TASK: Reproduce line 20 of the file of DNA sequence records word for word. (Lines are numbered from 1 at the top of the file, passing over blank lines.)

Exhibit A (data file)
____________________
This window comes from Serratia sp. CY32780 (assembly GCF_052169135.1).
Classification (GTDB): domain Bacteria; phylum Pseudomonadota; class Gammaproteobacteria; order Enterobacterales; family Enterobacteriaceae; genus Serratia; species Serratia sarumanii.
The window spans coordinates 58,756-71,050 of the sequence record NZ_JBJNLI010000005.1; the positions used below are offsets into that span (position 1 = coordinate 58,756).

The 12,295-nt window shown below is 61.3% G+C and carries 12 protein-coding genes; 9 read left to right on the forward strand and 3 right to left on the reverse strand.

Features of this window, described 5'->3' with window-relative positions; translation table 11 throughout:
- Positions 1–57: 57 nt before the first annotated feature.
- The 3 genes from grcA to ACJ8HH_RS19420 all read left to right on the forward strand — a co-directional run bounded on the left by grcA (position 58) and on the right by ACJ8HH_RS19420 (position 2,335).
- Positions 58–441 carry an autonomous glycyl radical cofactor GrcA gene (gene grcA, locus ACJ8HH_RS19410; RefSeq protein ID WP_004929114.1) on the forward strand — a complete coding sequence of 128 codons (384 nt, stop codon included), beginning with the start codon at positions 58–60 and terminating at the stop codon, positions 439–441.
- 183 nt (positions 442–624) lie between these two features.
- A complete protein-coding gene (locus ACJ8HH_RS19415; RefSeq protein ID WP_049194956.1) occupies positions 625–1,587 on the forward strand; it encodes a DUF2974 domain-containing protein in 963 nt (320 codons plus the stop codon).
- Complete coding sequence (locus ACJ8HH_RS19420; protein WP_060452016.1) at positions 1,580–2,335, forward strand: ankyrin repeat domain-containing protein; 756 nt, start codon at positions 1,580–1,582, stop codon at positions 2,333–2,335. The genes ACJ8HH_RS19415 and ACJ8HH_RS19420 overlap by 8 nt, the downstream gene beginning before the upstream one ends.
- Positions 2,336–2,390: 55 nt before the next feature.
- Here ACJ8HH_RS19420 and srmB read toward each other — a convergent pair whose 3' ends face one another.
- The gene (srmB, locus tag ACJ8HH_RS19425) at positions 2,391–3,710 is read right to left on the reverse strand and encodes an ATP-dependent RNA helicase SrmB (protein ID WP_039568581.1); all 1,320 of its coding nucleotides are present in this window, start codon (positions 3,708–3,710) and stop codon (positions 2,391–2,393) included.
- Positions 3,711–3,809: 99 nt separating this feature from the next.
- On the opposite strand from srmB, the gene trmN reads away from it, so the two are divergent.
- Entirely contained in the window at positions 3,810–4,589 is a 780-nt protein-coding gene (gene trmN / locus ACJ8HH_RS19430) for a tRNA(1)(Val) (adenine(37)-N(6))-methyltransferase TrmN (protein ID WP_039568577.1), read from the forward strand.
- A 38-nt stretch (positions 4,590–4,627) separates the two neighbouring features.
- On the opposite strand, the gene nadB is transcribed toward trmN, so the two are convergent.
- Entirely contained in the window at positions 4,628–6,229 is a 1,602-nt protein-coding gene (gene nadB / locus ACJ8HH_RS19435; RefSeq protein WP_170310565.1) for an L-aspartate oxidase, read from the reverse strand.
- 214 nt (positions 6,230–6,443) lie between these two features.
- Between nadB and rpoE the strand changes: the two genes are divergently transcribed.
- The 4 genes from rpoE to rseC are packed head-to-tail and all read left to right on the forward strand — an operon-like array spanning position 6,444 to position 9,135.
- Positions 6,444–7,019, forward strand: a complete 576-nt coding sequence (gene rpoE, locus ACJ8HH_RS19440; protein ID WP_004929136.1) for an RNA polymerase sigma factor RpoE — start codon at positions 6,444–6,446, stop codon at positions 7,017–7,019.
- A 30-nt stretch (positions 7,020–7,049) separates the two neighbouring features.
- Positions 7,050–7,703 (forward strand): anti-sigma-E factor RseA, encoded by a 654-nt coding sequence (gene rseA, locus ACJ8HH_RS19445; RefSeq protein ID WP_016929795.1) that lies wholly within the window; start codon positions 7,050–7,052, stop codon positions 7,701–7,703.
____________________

- Entirely contained in the window at positions 4,628–6,229 is a 1,602-nt protein-coding gene (gene nadB / locus ACJ8HH_RS19435; RefSeq protein WP_170310565.1) for an L-aspartate oxidase, read from the reverse strand.